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MAR
11
1 years

'Preachers' Daughters' Exposes a World 'People Haven't Seen Before,' Says EP (Exclusive Video)

Lifetime's new docu-soap centers on three teen girls trying to balance their parents' strict expectations and their faith with peer pressure and temptations.

Are preachers' kids really the best -- or the worst?

Lifetime is looking to answer that question in its new docu-soap Preachers' Daughters, which debuts at 10 p.m. Tuesday. The show aims to take a hard-hitting but humorous look at the lives of three preachers' daughters as they balance their parents' strict expectations and their faith with peer pressure and temptations.

At the center of the show are Kolby Koloff, 16, daughter of former WWE wrestler-turned evangelist Nikita Koloff (aka "The Russian Nightmare") and born-again Christian preacher mom, Victoria; Taylor Coleman, 18, daughter of Pentecostal Church pastor Ken Coleman; and Olivia Perry, 18, a teen mom and daughter of pastor Mark Perry.

"The show really feels like a unique look into this world that I think a lot of other people haven't seen before," executive producer Adam Reed tells The Hollywood Reporter. "A lot of reality shows nowadays feel overproduced or soft-scripted; in this, you see a lot of true reality playing out."

Reed says the concept was developed by some producers he works with at production company Thinkfactory Media, and he instantly warmed to the idea. During the course of his research, he also discovered that preacher's kid (or PK) syndrome -- the tendency for preachers' kids be more rebellious -- really does exist.

"There is an insane amount of pressure, not only from the parent but also the church," Reed says. "As I started to get more into it, I found this world fascinating, and I hadn't really seen it explained or exposed before, and that really engaged me."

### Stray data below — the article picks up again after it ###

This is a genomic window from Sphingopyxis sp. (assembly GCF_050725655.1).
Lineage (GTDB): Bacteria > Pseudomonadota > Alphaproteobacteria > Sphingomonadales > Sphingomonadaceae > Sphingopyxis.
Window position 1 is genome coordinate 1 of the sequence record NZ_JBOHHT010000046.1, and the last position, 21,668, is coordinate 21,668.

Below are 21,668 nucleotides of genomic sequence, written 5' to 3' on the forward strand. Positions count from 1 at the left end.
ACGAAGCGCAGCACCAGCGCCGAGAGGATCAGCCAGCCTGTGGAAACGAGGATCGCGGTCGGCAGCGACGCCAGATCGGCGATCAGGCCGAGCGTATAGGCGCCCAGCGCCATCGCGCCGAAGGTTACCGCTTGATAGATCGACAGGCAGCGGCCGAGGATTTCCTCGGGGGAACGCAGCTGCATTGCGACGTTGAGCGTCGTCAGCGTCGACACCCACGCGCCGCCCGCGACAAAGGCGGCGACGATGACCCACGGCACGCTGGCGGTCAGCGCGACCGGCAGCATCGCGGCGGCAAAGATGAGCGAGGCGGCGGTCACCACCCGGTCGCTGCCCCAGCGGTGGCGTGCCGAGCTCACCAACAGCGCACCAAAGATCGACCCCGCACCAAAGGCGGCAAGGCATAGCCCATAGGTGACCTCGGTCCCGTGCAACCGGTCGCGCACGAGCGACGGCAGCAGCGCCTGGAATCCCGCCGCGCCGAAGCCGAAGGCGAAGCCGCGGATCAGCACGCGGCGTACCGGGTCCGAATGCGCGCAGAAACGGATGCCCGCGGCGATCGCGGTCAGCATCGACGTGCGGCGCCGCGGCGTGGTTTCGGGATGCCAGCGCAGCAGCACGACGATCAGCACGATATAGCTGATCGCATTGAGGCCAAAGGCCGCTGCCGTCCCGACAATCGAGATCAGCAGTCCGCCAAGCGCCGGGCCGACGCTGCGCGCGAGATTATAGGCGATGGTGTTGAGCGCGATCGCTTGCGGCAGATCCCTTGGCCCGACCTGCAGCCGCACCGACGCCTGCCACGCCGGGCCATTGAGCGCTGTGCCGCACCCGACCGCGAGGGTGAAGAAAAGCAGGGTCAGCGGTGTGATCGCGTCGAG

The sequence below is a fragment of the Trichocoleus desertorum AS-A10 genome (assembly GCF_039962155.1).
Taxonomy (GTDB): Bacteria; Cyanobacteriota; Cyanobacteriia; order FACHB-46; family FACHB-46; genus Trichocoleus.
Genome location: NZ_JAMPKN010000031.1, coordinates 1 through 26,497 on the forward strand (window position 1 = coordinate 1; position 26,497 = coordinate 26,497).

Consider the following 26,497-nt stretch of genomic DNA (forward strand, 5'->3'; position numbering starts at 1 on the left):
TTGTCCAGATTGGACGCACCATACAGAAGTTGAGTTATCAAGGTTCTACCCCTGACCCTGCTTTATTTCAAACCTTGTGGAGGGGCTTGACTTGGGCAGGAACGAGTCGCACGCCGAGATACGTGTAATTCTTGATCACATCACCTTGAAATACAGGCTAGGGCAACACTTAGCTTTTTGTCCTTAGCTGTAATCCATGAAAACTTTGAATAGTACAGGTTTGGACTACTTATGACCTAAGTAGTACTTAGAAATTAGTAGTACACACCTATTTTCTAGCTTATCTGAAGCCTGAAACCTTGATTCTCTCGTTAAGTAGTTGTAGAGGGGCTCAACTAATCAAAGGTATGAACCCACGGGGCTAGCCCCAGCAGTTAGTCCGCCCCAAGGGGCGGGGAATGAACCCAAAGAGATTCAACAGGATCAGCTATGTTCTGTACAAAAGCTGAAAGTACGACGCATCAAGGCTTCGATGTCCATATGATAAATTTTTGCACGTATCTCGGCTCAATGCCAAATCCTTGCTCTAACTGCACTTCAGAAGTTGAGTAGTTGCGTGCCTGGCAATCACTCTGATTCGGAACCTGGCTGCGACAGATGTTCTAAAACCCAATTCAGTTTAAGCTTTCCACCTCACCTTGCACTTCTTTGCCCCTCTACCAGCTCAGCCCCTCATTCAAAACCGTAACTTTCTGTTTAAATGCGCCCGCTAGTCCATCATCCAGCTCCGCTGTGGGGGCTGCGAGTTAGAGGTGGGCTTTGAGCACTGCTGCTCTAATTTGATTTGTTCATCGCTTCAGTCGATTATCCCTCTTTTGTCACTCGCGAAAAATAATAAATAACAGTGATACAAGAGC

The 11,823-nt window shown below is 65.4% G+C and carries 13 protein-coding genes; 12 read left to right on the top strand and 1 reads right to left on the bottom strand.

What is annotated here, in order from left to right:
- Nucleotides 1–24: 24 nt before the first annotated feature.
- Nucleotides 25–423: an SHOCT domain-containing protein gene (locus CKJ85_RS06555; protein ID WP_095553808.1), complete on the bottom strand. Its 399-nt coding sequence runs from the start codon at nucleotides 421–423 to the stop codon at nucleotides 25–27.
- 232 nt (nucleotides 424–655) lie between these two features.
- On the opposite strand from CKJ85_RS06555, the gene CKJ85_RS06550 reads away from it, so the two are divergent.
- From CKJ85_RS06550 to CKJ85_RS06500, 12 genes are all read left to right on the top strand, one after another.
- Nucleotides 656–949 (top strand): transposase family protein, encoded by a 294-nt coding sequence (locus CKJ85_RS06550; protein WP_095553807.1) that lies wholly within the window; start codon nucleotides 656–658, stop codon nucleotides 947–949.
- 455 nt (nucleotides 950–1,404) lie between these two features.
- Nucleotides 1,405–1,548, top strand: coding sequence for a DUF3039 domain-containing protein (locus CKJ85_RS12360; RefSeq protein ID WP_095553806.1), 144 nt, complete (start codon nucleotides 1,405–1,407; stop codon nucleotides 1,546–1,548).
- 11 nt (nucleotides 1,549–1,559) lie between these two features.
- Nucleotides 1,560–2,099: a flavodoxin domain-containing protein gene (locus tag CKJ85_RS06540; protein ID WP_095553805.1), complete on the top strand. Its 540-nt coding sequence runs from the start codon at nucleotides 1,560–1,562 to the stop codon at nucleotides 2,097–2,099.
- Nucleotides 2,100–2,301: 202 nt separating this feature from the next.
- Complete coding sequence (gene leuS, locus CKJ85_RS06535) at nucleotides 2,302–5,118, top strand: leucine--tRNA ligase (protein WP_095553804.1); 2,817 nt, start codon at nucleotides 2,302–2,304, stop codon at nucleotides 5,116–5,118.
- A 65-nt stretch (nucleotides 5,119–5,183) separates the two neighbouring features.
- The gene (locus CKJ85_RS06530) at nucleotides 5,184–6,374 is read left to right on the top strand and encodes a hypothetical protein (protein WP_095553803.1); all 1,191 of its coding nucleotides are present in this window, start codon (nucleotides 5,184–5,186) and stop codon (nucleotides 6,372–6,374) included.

Reed says the show received interest from six different networks, but Lifetime ultimately won out, not only because of Thinkfactory's history with A+E Networks (A&E's Gene Simmons Family Jewels, History's Hatfields & McCoys) but also because the producers thought the show really had a chance to "stand out" as something completely unique on its schedule.

As for the stars, Reed says he interviewed more than 200 families during the casting process.

"What I like about these three families is that they have three girls who are at three very different stages of their lives, but they are all wrestling with the angel vs. devil on their shoulders to various degrees," Reed adds.

In the premiere, Kolby is forced to attend her mother's sex-education lecture after asking her parents if she can start dating; Taylor reveals that she fantasizes about becoming a porn star; and Olivia struggles with telling her parents she's not certain who the father of her baby is.

The Koloffs tell THR that they applied after seeing a post on Craigslist. Victoria actually thought it was for a possible TV interview that she thought could be a good experience for Kolby and didn't realize it was for a reality show.

"One thing led to another and we were chosen," Nikita adds. "We wanted the opportunity to share with the world a behind-the-scenes look at a family of preachers and show that we are just real people; we have the same issues as everybody else."

Adds Kolby: "I thought it was a really cool way to show that just because we are preachers' kids, it doesn't mean we're not going to make mistakes."

Victoria adds that there seemed to be new revelations and family secrets exposed "every time we filmed" -- EP Reed calls them "massive family revelations" -- while Nikita hopes there's a takeaway for viewers at home in that the Koloffs' experiences can make a difference in other people's lives.

Meanwhile, throughout the season, Taylor struggles with Ken's "pastor vs. warden" style of parenting, while some of her secrets are revealed to her parents. As for the Perrys, Olivia's paternity issue is front and center as well as her struggles to avoid her old partying ways.

"As salacious as it may all sound, what's most important and shines through all of these families is their love for each other," adds Reed, who hopes that the show sparks a constructive dialogue between parents and their teens watching at home. "They are dealing with the same madness and frustrations and drama that all parents and kids deal with. Even though some parents are more strict than others, the love in the families is evident through all the conflict."

In addition to Reed, the exec producers are Thinkfactory's Adam Freeman, Emily Sinclair and Leslie Greif and Lifetime’s Rob Sharenow, Gena McCarthy and Kimberly Chessler. Lifetime has ordered nine episodes of the series.

Watch a teaser, which is exclusive to THR, above.